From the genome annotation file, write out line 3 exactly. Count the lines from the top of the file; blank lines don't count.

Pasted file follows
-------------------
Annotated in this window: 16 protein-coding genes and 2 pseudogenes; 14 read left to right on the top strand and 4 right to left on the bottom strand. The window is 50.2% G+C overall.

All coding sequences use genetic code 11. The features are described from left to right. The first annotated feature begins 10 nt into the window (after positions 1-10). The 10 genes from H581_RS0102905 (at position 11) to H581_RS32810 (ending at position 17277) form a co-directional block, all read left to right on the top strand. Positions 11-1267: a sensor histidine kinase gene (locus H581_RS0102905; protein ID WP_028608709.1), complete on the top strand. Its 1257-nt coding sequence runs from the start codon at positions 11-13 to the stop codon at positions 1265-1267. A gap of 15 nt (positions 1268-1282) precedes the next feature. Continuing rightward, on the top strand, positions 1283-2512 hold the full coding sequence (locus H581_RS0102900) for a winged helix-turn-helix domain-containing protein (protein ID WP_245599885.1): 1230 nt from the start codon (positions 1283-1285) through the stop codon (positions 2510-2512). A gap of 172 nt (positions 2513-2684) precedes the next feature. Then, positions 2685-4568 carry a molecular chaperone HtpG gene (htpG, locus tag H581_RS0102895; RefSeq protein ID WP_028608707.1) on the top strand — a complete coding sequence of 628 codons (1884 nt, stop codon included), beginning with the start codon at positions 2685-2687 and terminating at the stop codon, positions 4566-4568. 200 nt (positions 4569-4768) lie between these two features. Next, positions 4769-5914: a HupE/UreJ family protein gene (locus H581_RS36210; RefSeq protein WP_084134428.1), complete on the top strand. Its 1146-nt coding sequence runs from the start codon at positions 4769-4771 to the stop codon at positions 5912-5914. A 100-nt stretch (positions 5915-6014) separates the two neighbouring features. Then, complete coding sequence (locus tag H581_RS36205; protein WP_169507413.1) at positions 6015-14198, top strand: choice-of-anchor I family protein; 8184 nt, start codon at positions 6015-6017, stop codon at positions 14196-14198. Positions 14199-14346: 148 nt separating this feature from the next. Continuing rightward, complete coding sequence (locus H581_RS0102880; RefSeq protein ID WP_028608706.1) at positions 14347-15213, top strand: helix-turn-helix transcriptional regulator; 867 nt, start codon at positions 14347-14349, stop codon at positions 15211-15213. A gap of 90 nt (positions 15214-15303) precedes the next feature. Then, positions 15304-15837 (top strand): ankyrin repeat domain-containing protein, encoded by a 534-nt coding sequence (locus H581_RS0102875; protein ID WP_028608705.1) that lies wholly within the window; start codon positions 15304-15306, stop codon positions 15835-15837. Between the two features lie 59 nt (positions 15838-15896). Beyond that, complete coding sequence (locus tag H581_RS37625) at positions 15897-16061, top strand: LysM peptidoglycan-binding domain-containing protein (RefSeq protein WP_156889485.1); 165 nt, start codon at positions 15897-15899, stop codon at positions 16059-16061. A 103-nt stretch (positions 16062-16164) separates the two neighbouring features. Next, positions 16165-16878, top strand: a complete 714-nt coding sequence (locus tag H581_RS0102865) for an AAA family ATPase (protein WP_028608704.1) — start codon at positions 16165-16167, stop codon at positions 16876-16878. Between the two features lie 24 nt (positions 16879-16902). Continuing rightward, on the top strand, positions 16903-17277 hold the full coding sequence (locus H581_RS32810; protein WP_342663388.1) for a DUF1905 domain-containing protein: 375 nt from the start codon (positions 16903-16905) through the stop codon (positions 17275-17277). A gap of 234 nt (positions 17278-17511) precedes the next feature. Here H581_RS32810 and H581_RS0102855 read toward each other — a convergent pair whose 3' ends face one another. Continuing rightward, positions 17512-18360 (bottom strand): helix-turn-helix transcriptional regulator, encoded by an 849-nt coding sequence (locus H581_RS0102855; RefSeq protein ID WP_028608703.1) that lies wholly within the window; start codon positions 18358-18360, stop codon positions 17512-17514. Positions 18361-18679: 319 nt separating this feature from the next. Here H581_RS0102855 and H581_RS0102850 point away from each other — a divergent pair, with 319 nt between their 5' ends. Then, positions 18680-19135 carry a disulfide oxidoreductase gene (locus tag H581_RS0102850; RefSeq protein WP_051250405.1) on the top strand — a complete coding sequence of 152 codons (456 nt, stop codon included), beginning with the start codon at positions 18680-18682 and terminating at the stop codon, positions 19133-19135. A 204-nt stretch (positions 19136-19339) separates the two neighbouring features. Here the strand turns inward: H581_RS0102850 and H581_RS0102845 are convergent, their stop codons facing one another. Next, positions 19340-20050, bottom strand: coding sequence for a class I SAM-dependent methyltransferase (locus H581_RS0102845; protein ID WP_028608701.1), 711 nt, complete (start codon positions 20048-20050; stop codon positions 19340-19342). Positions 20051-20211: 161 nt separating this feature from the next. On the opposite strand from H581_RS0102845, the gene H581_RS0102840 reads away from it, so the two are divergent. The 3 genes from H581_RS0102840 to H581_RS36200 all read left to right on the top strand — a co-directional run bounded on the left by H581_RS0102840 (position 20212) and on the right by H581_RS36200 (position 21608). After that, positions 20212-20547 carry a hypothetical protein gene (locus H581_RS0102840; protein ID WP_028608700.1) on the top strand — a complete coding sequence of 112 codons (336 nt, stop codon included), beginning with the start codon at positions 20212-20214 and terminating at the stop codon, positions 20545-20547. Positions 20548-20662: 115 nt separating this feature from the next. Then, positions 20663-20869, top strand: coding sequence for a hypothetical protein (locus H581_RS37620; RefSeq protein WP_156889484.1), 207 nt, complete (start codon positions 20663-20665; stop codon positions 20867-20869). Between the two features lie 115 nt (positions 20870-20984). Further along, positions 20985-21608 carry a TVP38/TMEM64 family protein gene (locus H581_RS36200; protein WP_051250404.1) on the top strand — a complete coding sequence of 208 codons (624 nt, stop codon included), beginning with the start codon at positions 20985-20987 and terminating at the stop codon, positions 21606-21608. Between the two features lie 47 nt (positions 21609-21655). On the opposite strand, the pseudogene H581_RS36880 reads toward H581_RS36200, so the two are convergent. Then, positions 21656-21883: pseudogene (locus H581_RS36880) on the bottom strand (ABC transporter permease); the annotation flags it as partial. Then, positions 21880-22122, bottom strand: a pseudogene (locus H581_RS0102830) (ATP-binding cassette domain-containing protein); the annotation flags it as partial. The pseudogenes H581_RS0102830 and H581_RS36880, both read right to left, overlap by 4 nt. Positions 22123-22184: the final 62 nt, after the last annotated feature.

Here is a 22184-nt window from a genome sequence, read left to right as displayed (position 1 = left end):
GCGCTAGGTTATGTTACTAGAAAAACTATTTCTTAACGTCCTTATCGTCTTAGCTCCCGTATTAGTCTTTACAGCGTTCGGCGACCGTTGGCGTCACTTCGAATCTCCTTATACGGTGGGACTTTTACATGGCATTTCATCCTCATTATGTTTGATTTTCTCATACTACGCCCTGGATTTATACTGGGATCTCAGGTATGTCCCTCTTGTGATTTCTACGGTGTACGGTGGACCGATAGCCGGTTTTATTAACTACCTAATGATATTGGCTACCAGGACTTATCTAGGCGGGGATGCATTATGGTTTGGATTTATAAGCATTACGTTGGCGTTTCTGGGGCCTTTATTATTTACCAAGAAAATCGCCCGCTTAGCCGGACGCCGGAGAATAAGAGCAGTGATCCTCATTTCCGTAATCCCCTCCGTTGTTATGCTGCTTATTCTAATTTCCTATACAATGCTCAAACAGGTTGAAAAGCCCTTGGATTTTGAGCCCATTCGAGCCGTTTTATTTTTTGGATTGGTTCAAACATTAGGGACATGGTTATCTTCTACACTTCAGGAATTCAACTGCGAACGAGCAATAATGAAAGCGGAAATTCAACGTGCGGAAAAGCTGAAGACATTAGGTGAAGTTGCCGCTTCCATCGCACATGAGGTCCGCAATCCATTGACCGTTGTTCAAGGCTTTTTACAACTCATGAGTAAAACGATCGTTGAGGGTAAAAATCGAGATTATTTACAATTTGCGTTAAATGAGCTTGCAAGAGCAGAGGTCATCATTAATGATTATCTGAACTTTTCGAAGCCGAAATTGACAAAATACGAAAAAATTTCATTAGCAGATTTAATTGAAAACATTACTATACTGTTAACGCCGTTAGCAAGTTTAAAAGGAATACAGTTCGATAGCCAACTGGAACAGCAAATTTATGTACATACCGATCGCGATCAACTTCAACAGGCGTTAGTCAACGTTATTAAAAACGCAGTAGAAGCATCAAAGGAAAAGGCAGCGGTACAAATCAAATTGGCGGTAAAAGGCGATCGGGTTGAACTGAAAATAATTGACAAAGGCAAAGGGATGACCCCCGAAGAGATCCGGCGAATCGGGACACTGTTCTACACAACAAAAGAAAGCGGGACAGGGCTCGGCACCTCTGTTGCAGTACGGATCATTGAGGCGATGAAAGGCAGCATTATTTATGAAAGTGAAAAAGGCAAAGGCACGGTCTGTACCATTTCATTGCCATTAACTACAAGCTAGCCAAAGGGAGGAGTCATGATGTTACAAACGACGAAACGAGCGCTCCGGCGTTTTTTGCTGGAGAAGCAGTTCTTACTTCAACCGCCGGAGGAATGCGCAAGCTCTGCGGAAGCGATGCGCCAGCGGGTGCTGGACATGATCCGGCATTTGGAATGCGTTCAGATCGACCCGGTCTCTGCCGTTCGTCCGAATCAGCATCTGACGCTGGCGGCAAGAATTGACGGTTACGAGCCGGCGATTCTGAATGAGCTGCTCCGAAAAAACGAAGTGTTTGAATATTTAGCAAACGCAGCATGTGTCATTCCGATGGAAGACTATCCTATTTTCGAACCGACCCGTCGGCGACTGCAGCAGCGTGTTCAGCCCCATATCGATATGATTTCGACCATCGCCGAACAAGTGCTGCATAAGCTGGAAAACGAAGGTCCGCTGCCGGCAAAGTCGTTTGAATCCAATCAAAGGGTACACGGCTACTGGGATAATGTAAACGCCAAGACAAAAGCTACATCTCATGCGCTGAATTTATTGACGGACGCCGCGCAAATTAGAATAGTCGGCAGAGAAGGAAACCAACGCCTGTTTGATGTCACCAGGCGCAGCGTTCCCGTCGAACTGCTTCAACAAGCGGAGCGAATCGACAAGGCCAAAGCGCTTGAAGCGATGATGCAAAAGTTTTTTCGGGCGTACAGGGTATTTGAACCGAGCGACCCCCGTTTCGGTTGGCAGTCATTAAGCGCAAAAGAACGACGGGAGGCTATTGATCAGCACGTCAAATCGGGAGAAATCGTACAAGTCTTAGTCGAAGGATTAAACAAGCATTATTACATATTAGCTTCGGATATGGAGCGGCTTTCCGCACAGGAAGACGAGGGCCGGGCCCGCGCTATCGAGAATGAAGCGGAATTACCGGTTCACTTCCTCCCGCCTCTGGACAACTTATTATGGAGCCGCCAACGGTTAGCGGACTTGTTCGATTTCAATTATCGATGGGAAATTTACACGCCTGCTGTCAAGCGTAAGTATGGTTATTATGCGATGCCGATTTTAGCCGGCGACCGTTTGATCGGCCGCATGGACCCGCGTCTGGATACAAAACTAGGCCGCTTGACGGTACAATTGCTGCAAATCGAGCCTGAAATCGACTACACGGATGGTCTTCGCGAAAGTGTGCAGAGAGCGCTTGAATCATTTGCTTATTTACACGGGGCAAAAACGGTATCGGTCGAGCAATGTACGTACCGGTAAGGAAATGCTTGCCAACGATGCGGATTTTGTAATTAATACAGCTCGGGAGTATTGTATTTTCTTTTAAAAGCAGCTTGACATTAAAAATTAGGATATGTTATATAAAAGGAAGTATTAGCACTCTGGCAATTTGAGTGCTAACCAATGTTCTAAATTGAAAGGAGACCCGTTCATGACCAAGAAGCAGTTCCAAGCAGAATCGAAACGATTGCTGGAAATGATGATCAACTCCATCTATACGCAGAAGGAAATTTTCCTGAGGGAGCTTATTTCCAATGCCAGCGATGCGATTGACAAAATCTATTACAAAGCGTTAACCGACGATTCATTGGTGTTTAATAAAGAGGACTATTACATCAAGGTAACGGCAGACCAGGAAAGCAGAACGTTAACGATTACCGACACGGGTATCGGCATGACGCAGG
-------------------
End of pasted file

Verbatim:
Here is a 22184-nt window from a genome sequence, read left to right as displayed (position 1 = left end):